So we at least have grounds to suspect that Calvinism is merely a man-made doctrine.

Looking at the Greek of bible passages that are cited to support a doctrine is also a good idea. Thanks to the internet, to some degree everybody can do this themselves for free at websites like blueletterbible.org and biblestudytools.com.

The solution to this particular issue of seemingly contradictory bible passages turns out to be simple. It has to do with the English word “you.” This word can be used to refer to both individuals and more than one person. I can tell a friend “I love you” and I can also address all the readers of this post by saying “you are awesome!” In Greek, on the other hand, there is always a distinction between the “singular you” and the “plural you.” Potentially, we could do this in English too – just say “you” for individuals and “you all” for more than one person. Unfortunately, most popular translations of the bible consistently use “you” for both tenses of the Greek.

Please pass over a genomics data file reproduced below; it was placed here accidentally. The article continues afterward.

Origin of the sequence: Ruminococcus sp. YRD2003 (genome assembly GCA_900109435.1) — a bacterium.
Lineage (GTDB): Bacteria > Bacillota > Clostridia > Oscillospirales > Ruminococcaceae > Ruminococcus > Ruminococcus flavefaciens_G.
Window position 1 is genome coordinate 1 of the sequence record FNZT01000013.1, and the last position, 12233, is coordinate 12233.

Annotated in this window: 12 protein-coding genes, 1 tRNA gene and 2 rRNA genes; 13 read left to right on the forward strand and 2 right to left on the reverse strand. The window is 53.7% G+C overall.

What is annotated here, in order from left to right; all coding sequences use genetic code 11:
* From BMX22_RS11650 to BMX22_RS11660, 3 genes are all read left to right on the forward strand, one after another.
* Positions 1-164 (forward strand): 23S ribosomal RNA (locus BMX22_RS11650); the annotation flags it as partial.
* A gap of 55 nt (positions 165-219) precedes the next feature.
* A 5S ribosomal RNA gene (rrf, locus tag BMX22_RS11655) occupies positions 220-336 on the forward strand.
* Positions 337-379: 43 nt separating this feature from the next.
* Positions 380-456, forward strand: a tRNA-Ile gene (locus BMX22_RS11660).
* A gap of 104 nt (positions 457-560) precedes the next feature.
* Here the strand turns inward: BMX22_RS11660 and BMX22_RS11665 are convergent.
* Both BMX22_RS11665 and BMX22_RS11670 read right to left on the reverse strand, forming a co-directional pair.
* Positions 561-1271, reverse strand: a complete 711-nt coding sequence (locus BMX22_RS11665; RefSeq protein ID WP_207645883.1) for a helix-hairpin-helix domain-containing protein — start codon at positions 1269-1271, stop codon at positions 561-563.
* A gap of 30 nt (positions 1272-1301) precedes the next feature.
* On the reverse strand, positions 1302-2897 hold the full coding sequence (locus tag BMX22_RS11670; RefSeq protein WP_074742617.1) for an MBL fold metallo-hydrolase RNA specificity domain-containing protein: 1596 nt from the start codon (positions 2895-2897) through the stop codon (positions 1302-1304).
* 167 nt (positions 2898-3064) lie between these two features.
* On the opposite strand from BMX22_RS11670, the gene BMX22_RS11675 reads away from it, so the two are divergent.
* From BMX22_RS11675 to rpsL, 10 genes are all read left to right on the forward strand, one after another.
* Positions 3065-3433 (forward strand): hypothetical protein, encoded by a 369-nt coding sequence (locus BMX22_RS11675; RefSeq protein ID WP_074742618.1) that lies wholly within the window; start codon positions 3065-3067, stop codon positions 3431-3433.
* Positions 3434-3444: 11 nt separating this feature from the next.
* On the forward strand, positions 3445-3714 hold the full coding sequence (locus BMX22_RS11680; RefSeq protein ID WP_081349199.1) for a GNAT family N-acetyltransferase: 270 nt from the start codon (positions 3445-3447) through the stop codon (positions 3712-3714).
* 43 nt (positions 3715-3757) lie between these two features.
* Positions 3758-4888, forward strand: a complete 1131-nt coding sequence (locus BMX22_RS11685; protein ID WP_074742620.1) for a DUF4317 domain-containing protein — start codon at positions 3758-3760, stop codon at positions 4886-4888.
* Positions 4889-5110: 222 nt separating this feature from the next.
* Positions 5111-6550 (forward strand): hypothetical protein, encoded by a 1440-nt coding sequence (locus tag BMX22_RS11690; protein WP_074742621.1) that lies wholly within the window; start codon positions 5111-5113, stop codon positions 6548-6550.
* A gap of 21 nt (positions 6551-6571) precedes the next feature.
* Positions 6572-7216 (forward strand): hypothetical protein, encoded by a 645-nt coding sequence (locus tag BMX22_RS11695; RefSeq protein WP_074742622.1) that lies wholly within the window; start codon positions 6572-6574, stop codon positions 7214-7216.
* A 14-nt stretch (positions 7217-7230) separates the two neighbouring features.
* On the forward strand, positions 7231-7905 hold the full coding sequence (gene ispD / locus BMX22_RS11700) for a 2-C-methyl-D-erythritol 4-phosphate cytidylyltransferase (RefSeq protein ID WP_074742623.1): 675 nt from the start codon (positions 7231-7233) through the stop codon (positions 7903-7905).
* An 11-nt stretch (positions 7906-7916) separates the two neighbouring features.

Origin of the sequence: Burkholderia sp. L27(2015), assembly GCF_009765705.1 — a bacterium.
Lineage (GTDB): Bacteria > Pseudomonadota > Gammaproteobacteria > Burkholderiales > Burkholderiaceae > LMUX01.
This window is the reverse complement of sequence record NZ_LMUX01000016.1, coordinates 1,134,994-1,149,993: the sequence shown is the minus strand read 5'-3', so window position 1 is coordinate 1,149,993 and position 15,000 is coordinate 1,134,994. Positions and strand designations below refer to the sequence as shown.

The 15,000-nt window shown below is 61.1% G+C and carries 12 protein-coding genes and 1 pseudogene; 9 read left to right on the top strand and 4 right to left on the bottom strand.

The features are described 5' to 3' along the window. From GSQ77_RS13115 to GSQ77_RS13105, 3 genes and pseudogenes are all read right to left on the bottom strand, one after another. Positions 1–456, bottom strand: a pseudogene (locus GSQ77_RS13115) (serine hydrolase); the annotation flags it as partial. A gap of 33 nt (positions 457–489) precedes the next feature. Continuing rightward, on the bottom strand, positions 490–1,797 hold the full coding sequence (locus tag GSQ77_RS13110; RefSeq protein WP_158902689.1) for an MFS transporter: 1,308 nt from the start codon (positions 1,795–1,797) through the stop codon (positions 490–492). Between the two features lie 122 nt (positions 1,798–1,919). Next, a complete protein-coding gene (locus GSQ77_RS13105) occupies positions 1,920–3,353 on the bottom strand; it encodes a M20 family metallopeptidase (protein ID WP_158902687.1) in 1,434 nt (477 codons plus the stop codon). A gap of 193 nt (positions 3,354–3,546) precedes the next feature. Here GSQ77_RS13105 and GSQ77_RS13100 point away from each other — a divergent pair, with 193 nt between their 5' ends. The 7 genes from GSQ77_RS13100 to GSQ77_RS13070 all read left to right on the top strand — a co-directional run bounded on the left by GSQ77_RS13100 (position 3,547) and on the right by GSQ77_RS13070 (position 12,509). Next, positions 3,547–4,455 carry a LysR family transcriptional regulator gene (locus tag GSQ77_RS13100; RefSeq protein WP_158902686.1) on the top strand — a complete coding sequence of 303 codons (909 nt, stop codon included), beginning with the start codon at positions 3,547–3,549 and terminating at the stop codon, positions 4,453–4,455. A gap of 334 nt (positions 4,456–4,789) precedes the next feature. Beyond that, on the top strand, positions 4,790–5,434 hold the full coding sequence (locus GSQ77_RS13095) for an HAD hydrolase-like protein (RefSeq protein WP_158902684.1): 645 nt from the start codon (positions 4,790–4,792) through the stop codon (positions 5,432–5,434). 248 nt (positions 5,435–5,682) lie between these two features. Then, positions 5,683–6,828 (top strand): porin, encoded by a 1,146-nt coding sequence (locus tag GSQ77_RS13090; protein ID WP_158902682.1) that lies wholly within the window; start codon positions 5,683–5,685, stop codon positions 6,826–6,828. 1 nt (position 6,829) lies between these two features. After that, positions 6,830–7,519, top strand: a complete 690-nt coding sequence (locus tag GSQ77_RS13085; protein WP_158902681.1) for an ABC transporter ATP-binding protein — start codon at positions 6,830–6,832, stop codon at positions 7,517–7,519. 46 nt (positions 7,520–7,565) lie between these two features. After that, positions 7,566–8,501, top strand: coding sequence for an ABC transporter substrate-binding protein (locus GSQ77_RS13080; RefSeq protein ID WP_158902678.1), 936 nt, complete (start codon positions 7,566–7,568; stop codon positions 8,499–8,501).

Every verse in the bible speaking of predestination doesn’t refer to individuals but to the Church. The idea of individuals being predestined does not exist in the bible. God has not determined every move you will make. Such ideas only became popular when Christianity began to become individualistic.

Incidentally, Augustine didn’t know Greek and even said he hated it. He only read the Latin translations of the bible, which had plenty of their own errors. He also came to believe in Jesus later in life, and his theology was heavily influenced by the pagan philosophy he was priorly steeped in for many years. It’s not surprising that he would veer from the consensus of the early church fathers and create his own new doctrine.

When I first heard this in college I thought, “well what if it’s not you all, collectively as a group, but each one of you all, individually. I asked one of my professors about this and he responded that the expressesion of such a concept in Greek using that word was nonexistent. In other words, when it says “you all” in the Greek, it always means “you all, collectively as a group.” There are other Greek words that would allow one to say things like “each one of you,” but the biblical authors never used them in reference to predestination.